GUANTANAMO BAY, Cuba - A theatre-arts grad with movie and TV experience sat quietly in the courtroom Tuesday, closely scrutinizing the military officers who will decide the war-crimes case against Omar Khadr.
Hired by the defence and paid for by the government, Joe Guastaferro is a trial consultant specializing in jury selection and "courtroom persuasion," according to his website.
"Joe has consulted on and picked juries in numerous high profile criminal cases and has been on the plaintiff's side of several multimillion-dollar verdicts," the website states.
"He has worked with defence teams in 15 capital cases."
Dennis Edney, Khadr's Canadian lawyer, said Guastaferro's role was to advise on jury selection and he would leave as soon as that was done.
"That's what he does," Edney said.
Selection of the Khadr jury — or panel as it is called in military commission parlance — continues Wednesday.
"Omar, say hello," Khadr's Pentagon-appointed lawyer Lt. Col. Jon Jackson said Tuesday after introducing his client to the jurors as a 23-year-old Canadian citizen.
Dressed in a tight-fitting grey jacket, pink tie and black pants in contrast to his usual white prison garb, Khadr stood up.
"How are you?" he said.
Khadr's change of attire was striking, apparently at Edney's behest, who said he raided a closet full of clothes on the island and grabbed some for the accused to wear.
Khadr himself seemed delighted with the effect.
"He glowed — he was allowed to feel human," Edney said.
"When we walked into the courtroom, everyone gasped."
The 11 men and four women comprising the jury pool were drawn from across the U.S. armed forces.
Their identities are shielded under court order, leaving them identified by number.
The most serious of five charges Khadr is facing is murder in violation of the law of war — for allegedly killing an American soldier in Afghanistan in July 2002, when he was 15 years old.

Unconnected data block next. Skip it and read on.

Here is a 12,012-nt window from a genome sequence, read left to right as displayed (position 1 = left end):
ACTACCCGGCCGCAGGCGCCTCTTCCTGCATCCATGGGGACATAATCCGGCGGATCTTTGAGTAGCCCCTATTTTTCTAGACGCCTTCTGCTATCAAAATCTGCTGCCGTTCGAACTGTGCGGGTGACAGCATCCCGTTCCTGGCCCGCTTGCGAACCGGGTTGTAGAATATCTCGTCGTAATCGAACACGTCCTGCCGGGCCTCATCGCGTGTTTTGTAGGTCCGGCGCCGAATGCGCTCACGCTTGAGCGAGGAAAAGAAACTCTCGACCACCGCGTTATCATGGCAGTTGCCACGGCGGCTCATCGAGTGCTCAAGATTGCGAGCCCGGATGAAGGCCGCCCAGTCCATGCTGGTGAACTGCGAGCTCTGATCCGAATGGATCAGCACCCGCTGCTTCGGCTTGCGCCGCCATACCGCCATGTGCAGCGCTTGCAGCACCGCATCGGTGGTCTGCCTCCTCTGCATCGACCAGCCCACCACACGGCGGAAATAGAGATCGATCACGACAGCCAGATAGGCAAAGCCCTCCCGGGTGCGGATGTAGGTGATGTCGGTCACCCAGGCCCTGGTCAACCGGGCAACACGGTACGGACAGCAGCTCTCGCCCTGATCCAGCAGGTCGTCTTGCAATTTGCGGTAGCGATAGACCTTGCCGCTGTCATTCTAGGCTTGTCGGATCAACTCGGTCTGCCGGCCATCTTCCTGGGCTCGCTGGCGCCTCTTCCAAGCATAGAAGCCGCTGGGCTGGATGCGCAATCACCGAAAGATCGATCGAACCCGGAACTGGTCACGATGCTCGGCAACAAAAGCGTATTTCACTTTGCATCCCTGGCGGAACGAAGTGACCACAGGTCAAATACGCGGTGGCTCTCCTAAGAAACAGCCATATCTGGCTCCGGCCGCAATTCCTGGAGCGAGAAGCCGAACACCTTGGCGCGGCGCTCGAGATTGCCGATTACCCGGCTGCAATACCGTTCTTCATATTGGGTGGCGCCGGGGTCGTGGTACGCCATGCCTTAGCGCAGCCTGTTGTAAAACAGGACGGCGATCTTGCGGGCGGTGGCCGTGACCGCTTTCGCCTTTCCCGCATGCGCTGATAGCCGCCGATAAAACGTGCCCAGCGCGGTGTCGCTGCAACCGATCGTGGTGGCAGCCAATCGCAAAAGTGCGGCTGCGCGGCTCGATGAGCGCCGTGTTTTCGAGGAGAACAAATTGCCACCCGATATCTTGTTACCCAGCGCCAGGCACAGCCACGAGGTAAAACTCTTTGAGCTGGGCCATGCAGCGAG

Jurors were asked whether they believed it fair to try 15-year-olds as adults.
All said they did, depending on the nature of the alleged crimes.
"It's done in the civilian sector as well," juror No. 2 said.
"I would imagine that along the way, there have been some sorts of checks and balances."
The panel will also decide on an appropriate sentence if Khadr is found guilty.
Presiding judge Col. Patrick Parrish told the panel they could take Khadr's age into account in deciding his fate.
Parrish also gave the standard cautions to keep an open mind, not infer guilt from the charges, and that certainty "beyond reasonable doubt" was needed for a conviction.
Parrish also said jurors could ask questions of witnesses through him, but said he would decide if the questions were legally appropriate.
In response to questions from prosecutor Jeff Groharing, juror No. 5 said he was aware of the controversy surrounding Guantanamo Bay, which U.S. President Obama pledged to close 19 months ago.
"It's very problematic for the country internationally," said No. 5, an air force pilot.
Khadr fired his civilian lawyers last month, denouncing the legal process as a "sham," and threatened a boycott or to represent himself.
However, he relented, allowing Jackson to stay on the case.
"It is my honour and privilege to represent Mr. Omar Khadr," Jackson told the jury.
The defence can ask once for a juror to be removed for any reason, but can make repeated challenges for cause.
Ultimately, as few as five jurors could be seated to judge the case.
Parrish said the trial was expected to last several weeks.